Voice/Vision Holocaust Survivor Oral History Archive

Steve Collins - May 10, 1982


Well um, where were you when the war broke out in nineteen...


In Płońsk?


Do you remember?

Oh sure. I was listening when the war broke out. In the third day from the war, I ran away from the town I ran, ra...to, to Warsaw. I never been in Warsaw before the war. I lived so close. Would be like Detroit, Pontiac.


So the distance...and I never been to Warsaw. How do you go there? You have to have the clothes, to live, you're poor in the ??? the big city. I mean, you come from a small town and they say oh, that's some building. Eight story, ten story building. Was, you know, you get lost...there's a three-fourths of million population, close to a million was living over there...street cars, everything. You know, you come back, I mean, there's people there...you mention what you, behind the mountain, how you feel. So the third day, when the German, the German break through the line they were coming, I could see from my window. Could see the fires over there. So I left.

You left Płońsk?

Płońsk to Warsaw. I hitchhiked.

You hitchhiked.

Yeah, oh some trucks...people was running, I just hitchhiked one after another ???.

Without your family?

Yeah, by myself, yes. I was always independent, I was sure of myself. ??? in the habit to know...I'm very physical...

You were about twenty years old at the time?

Twenty, uh...




Twenty-one was the military supposed to go. I got military training before the war. So in the night I came into Warsaw, I remember. The German, the conductor been uh, from the streetcar. ??? in Polish. It was ???, no lights. They bombed the hospital, the German airplane...done some damage. No lights on the street, so where you go. I'd never been on a bus, I don't have any money...Warsaw. And a man he says, "you can go over there to, go, help your...somewhere to sleep," you know. So I went, I don't remember the place even, slept, I slept a night in the morning I got up...there was nothing to it. You know first time...there was nothing to it. I mean, I saw over there a sign, Poli...Polska Partia Socjalistyczna, this means Polish Soc... Socjalista Partei. This...I remember the street, Walewska...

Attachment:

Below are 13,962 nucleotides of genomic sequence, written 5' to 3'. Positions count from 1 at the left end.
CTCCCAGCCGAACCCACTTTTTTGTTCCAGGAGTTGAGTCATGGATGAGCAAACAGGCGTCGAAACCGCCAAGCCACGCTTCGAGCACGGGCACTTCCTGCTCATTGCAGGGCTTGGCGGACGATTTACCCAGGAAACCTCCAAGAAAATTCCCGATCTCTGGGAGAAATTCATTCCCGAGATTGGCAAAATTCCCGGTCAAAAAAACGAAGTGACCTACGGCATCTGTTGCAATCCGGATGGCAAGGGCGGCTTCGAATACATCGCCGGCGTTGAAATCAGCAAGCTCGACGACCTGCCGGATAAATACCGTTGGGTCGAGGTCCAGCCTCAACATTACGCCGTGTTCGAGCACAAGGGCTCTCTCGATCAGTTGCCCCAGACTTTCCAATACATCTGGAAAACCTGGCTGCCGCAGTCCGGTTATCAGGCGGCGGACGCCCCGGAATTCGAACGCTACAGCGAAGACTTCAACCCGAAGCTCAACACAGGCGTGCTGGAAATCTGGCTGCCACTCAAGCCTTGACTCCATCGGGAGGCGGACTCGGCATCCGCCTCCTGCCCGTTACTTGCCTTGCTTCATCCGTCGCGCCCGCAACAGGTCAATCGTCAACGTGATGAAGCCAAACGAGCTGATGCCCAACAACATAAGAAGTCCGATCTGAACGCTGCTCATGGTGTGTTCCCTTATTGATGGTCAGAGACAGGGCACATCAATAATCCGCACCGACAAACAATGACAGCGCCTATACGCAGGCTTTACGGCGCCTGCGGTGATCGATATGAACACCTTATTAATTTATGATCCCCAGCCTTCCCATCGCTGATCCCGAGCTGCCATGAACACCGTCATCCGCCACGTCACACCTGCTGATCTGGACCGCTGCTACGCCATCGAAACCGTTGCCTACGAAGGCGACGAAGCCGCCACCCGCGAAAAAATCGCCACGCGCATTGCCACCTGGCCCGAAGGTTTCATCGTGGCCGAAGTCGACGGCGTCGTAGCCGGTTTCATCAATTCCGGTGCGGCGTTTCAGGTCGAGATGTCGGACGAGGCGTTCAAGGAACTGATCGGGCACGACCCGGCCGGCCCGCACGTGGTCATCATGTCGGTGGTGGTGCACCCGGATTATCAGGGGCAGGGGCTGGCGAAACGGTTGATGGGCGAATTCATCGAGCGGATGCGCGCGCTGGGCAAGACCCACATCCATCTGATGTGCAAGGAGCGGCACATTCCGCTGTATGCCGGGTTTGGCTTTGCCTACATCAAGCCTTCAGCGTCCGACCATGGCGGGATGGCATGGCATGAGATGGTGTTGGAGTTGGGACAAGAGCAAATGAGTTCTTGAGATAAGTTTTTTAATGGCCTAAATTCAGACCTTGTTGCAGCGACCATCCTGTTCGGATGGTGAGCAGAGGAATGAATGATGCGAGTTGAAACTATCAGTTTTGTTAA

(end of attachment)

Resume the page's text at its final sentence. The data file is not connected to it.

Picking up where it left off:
Socialist party?

Party, Walewska 7. I remember the street the name, I remember I went in and volunteered, to the army.

To the Polish army?

Yeah, so I went in and volunteered.

Did they know you were Jew?

Oh sure. But it didn't hurt, I volunteered to party ???...this I didn't have no trouble. He tell me, "do you have any military [telephone rings] training?" I says yes, I got some, three years military training. [telephone rings] This mean Polska ??? military training for them every summer, maybe about four weeks training. Was not really training for them, was training, was not training at all. Marching, other than that, handle guns, machine guns, used old guns from, maybe fifty years old. Old fashioned guns. It was, it was coming one place, I don't remember a big pla... uh, place. Maybe it was hundred town volunteer maybe more. And, and they picked.

Who picked what?

The officers picked physical build, you know, what you will do.


I mean mentally, physically they got a choice to pick and, you know, it was young, physical. You see, to them at that age I was very physical, very athletic. And put my uniform and send me right on the first front line. On the front line I was over there. Without military training and they took us to the front line. The German airplanes attacked us. I got sense enough when I saw them, the fighter plane coming, very low over the trees. It was on the hill, I just fall down behind the tree, come to this side, the machine gun opened up and they killed very few from us.


From across me was about five guys behind me, everyone was standing behind to hold each other. The machine gun, boy, it got 'em through the guts and through the other's laying here, you know, the airplane coming over there and the tree cannot reach, on this side, on this side. ??? to each other ???. Through the machine gun I saw the first casualty, ??? was about three, four feet away from the machine guns. Title 7: Tczew